Pope John Paul II, arriving in India today to one of the most low-key welcomes of his 89 trips abroad, began a three-day visit clouded by controversy over Roman Catholic evangelism and anti-Christian violence.

The 79-year-old pope stepped carefully from the special Alitalia flight at Indira Gandhi International Airport and was met by Deputy Foreign Minister Ajit Kumar Panja.

While a group of senior Asian Catholic prelates applauded when the pope emerged from the aircraft, there was no crowd of the faithful or music and singing, which traditionally mark the start of a papal visit.

The pope's second visit to India, which comes amid an increase in attacks against Christians and Muslims here, has triggered a debate about the conversions of poor, mostly illiterate Hindus to Christianity. Some groups say the conversions are done through coercion.

As the pope left Rome for New Delhi, where he has been burned in effigy, the Vatican issued a statement calling for "collaboration" between India's 820 million Hindus and 23 million Christians. But before he even touched down, the right-wing World Hindu Council renewed its demand that the pontiff withdraw foreign missionaries from India.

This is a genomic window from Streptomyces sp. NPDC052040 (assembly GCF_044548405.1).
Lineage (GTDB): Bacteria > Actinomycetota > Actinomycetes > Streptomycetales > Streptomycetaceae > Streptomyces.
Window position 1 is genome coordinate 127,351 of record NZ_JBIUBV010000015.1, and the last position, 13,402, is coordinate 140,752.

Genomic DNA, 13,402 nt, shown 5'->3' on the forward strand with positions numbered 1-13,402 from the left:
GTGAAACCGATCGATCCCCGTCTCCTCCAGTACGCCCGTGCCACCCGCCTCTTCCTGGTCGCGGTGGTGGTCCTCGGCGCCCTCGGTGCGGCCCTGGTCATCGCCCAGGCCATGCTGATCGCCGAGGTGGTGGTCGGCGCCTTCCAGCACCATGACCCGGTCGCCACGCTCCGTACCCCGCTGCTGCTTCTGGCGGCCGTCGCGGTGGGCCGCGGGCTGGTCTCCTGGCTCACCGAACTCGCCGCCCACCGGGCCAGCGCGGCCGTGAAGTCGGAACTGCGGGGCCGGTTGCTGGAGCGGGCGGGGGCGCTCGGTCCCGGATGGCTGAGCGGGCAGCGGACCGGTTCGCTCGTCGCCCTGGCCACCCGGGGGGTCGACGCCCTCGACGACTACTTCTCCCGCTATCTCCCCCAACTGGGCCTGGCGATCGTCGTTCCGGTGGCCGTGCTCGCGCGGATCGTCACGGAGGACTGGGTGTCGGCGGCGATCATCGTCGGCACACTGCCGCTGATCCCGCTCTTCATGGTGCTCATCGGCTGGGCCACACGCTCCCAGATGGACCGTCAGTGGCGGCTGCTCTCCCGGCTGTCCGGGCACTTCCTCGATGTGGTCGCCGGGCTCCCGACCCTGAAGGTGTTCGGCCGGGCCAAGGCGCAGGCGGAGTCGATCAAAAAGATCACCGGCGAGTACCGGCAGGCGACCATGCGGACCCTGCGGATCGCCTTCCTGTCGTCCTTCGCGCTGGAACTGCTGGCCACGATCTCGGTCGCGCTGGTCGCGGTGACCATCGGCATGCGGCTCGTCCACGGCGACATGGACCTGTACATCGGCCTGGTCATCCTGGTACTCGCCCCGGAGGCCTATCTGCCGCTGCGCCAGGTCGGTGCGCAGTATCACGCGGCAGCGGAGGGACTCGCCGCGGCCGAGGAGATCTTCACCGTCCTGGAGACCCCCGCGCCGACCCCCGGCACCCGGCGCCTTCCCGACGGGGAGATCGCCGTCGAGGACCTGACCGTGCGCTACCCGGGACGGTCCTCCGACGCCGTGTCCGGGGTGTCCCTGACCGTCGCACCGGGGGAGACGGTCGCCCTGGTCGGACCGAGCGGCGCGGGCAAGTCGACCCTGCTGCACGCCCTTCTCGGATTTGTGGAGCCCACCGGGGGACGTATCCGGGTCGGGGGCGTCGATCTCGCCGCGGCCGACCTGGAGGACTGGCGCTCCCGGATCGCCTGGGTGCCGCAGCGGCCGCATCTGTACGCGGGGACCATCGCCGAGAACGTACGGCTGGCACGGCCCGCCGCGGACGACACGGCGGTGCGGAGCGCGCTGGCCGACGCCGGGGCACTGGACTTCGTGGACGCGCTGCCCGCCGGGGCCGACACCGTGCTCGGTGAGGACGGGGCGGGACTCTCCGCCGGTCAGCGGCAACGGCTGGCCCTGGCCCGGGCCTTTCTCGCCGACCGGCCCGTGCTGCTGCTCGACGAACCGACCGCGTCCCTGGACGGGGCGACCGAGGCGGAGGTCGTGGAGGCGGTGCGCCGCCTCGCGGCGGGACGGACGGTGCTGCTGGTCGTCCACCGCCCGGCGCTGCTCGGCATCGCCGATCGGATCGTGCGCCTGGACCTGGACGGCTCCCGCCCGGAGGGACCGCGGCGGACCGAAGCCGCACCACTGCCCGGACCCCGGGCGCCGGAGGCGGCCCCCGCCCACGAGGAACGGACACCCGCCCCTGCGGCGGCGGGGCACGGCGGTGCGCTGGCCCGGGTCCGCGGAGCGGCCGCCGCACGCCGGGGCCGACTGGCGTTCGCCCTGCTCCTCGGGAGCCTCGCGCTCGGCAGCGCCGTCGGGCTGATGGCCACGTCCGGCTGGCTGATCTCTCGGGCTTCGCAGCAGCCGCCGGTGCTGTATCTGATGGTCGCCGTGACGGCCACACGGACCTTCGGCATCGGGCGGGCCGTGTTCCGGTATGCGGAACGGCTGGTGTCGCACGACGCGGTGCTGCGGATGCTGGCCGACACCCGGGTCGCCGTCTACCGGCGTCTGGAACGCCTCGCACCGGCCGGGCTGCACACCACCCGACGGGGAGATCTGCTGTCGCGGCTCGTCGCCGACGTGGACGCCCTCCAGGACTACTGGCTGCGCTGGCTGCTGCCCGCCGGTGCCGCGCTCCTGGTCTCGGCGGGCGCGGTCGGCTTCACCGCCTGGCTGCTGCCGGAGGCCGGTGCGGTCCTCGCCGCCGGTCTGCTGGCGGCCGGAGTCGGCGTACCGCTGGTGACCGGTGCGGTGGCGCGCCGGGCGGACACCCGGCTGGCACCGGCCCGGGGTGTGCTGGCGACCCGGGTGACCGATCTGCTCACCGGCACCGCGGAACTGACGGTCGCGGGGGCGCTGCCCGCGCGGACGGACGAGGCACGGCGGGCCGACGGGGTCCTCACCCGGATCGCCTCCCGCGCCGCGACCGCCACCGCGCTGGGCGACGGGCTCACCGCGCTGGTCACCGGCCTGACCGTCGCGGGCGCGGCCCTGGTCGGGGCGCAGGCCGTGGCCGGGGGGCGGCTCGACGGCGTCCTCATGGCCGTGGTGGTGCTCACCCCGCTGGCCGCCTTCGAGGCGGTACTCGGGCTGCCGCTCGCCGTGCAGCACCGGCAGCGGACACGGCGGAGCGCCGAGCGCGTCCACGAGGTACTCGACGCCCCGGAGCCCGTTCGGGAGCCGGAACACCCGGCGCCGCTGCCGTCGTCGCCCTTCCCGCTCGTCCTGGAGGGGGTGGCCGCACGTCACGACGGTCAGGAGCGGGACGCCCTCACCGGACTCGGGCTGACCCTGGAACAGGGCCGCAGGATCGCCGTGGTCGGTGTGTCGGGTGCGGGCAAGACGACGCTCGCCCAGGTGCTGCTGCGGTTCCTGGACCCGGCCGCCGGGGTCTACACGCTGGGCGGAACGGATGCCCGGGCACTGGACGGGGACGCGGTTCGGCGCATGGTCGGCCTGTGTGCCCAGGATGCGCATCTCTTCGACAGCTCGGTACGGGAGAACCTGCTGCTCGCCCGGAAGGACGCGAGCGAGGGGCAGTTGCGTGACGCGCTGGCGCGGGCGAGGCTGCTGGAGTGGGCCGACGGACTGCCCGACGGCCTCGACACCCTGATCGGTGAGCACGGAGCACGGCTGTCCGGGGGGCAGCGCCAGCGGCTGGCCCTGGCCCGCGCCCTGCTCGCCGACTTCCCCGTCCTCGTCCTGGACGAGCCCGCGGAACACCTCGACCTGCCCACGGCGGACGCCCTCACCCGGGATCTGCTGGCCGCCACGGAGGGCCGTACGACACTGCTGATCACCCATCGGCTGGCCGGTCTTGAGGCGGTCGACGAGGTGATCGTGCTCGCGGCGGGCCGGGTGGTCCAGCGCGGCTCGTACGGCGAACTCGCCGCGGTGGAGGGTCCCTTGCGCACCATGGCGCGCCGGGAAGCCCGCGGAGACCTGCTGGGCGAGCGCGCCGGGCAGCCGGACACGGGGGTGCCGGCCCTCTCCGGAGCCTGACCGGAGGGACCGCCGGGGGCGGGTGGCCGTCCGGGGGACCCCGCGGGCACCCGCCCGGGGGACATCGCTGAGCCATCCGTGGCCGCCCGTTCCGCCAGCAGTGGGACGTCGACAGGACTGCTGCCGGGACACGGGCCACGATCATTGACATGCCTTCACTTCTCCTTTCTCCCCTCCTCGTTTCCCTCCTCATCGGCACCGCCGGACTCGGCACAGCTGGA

Chief Vatican spokesman Joaquin Navarro-Valls, speaking to reporters aboard the papal airliner, said the attacks on Christians constitutes a human rights issue that India must deal with.

"It is a small problem numerically, but it is a very serious problem, too," Navarro-Valls said. "The biggest democracy in the world is faced with a problem of whether or not to recognize freedom for everyone."